If Caring For Children is Part of Your Life, It Could Also Be Your Career
We’re here to help you find your way into getting paid for caring for kids.
If you’ve always cared for children, but never thought of it as a job, it may be time to reconsider the value of your work. And if you’re looking for a job that makes a difference in your community, you could hardly choose a more important career.
Caring for children is a lot of things. It can be sweet and the absolute best (snuggling up with a giggling toddler to read The Book with No Pictures for the third time through, or counting a baby’s toes). It is also sometimes smelly, and almost always sticky. At its best or its worst, it’s work. And that work is so important.
As a parent or caregiver, you’re already (and always) doing this work. But did you know it is something you could get paid for? New Mexico needs more caregivers to keep our young children safe, supported, and ready to succeed. Right now, the state has many supports available for those who want to turn their love of children into an essential and rewarding career. What would that look like? You have options! The new Developing Futures website has stories from eight early childhood professionals around the state, who have careers working with New Mexico’s youngest children. At that site, you can explore their stories, look for jobs in early childhood, and learn about benefits available to early childhood professionals in New Mexico.
Get Paid (by the State) to Care for Children in Your Home
Do you provide care in your home for children who are not your own? There is help and support for that! If you become registered with the state, you can unlock financial reimbursement for the care you provide. Getting registered as a home child care provider involves a couple of steps, including a background check and a home inspection, but this process opens many doors!
Plus! The state has raised the income cap for child care assistance, so many more families now qualify for assistance to cover your compensation as a home child care provider. And, the state has also substantially raised the rates paid to home-based providers. The new rate is designed to not just cover the bare expenses of caring for children, but to fund a base salary for the care provider as well. After all, child care is vital work.
For Valeria Holloway, who is featured on the Developing Futures site, providing care in her home has become a lifelong passion. She offers child care and PreK in her Las Cruces home, and her child care has received the state’s highest 5-star rating, meaning she can get reimbursed at the highest level for the care she gives. “This is it, I found my calling,” she said. For her, the best thing about her job is the impact it has on kids in her community. “If we just catch them really early, we can change the trajectory of a child’s life.”
Pay Supplements and Scholarships
Because early childhood education is important, skilled work, New Mexico is also offering programs to increase pay and support caregivers who are building new skills. For early childhood professionals in all settings (homes, centers, and schools), the state is offering wage supplements to increase their pay. The supplement amount increases with more education and training, and there’s also a one-time bonus of $1,500 for early childhood educators who are certified bilingual. Helpful details on the wage supplements are available here. Want to grow your early childhood career (and supplement amount) through additional degrees and training? New Mexico offers scholarships for early childhood educators who are enrolled in school.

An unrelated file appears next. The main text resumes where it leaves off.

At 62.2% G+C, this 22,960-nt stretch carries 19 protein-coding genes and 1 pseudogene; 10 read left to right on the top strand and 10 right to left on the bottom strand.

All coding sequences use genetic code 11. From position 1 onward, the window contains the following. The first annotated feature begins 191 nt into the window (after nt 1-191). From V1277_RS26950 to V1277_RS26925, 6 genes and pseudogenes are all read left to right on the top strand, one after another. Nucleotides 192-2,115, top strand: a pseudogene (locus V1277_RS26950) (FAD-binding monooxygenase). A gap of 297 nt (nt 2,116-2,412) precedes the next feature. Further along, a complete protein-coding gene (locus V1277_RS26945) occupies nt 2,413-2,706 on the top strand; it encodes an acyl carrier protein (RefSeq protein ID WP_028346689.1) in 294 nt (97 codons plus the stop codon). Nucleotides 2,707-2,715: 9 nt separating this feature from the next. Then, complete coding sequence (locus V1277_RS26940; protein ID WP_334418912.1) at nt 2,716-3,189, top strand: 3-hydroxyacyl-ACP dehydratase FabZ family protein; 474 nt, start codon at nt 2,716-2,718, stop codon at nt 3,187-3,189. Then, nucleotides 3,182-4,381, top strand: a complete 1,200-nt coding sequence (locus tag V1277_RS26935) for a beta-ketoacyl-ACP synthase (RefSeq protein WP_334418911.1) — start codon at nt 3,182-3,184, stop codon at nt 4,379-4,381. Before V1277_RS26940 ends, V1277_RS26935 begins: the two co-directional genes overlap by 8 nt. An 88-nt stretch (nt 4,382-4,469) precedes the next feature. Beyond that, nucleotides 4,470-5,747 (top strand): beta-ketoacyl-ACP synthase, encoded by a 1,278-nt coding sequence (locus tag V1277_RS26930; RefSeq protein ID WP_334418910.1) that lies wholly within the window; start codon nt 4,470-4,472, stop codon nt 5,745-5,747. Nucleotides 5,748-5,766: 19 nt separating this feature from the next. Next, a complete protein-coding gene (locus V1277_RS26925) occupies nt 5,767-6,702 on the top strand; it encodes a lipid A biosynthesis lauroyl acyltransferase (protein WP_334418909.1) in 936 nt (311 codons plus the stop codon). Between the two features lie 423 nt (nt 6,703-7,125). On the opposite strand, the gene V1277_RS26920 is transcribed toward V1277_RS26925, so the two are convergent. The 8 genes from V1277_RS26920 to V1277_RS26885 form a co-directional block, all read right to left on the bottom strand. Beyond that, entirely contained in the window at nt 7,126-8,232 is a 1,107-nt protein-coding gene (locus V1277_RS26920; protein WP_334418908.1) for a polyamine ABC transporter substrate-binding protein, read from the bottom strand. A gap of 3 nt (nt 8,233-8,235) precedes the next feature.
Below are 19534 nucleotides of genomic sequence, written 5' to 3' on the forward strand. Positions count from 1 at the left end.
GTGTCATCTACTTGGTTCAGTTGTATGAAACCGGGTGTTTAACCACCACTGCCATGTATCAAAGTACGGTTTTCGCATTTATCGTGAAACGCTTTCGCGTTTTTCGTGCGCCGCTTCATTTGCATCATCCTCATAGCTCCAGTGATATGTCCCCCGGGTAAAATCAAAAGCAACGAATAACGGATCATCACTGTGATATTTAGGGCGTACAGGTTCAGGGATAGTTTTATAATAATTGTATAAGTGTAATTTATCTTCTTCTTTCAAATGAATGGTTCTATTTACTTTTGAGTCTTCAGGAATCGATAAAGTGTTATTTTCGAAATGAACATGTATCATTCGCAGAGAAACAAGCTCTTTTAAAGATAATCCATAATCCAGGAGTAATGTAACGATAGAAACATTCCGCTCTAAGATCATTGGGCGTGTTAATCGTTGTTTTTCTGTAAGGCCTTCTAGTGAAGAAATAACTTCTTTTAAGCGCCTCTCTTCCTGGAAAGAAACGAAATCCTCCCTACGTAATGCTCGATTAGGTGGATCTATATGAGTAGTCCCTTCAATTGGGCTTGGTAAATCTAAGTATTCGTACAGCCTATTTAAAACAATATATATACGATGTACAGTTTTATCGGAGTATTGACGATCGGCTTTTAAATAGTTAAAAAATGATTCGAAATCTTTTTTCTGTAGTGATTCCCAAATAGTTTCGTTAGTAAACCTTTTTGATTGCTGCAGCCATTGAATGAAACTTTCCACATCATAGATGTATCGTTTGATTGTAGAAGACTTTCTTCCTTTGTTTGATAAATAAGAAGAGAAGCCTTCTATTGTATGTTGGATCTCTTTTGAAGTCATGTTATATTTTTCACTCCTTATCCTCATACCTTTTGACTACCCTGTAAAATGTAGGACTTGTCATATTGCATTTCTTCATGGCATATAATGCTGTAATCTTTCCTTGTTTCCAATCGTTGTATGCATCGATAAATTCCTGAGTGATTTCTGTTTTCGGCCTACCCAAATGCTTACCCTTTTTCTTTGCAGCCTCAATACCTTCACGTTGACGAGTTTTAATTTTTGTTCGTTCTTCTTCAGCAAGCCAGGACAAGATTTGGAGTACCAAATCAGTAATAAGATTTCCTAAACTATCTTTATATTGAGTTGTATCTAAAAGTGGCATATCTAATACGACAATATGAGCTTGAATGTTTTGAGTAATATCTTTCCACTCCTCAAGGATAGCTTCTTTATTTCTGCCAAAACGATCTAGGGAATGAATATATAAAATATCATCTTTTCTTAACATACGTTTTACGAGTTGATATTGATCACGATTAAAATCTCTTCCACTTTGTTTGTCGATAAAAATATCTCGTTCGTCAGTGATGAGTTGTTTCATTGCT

Remember Valeria? She is finishing a bachelor’s degree in early childhood education. It will be her fifth early childhood credential, after earning other certificates and degrees throughout her career. And she’s never had to pay tuition. “I haven’t paid for any of my college since I’ve been in early childhood education, ever,” she said. “Not one penny.”
Reimbursements for Healthy Food
Child care providers who become registered or licensed with the state can also receive reimbursement for healthy meals and snacks they serve through the Child and Adult Care Food Program (CACFP). Having growing kids in your home can mean a lot of grocery shopping, and CACFP can help you provide nutritious and healthy meals to kids in your care.
Want to Work at a Center?
If you like to care for children, but not in your own home, many child care centers throughout New Mexico are currently hiring. Search for job listings in your area, and remember to ask whether the center offers discounted child care for employees’ children. Some do!
The Value of Caregiving
Why are early childhood educators so important?
It has become more and more clear that children’s experiences in the early years of life make a big difference later on. So by caring for and educating young children, you can make your community better for years to come. Home-based care has some special added benefits, too: It’s flexible, it serves families with diverse language and cultural needs, and it works well in very small or rural communities. Valeria said she has never needed to advertise her services. Families hear about her from other families—or her existing families have more babies. By caring for children from the same families for many years, Valeria helps them get to a lot of special “firsts.”
“Watching children develop and grow from not talking to talking, not walking to walking, they just warm my heart,” she said. “My favorite thing about my job is that, most of my kids I’ve had since they were babies, and now I’ve graduated them and sent them off to kindergarten.”
Inspired to get started?
For details on becoming a registered or licensed home-based provider, click here.
For more information on scholarships and wage supplements, click here.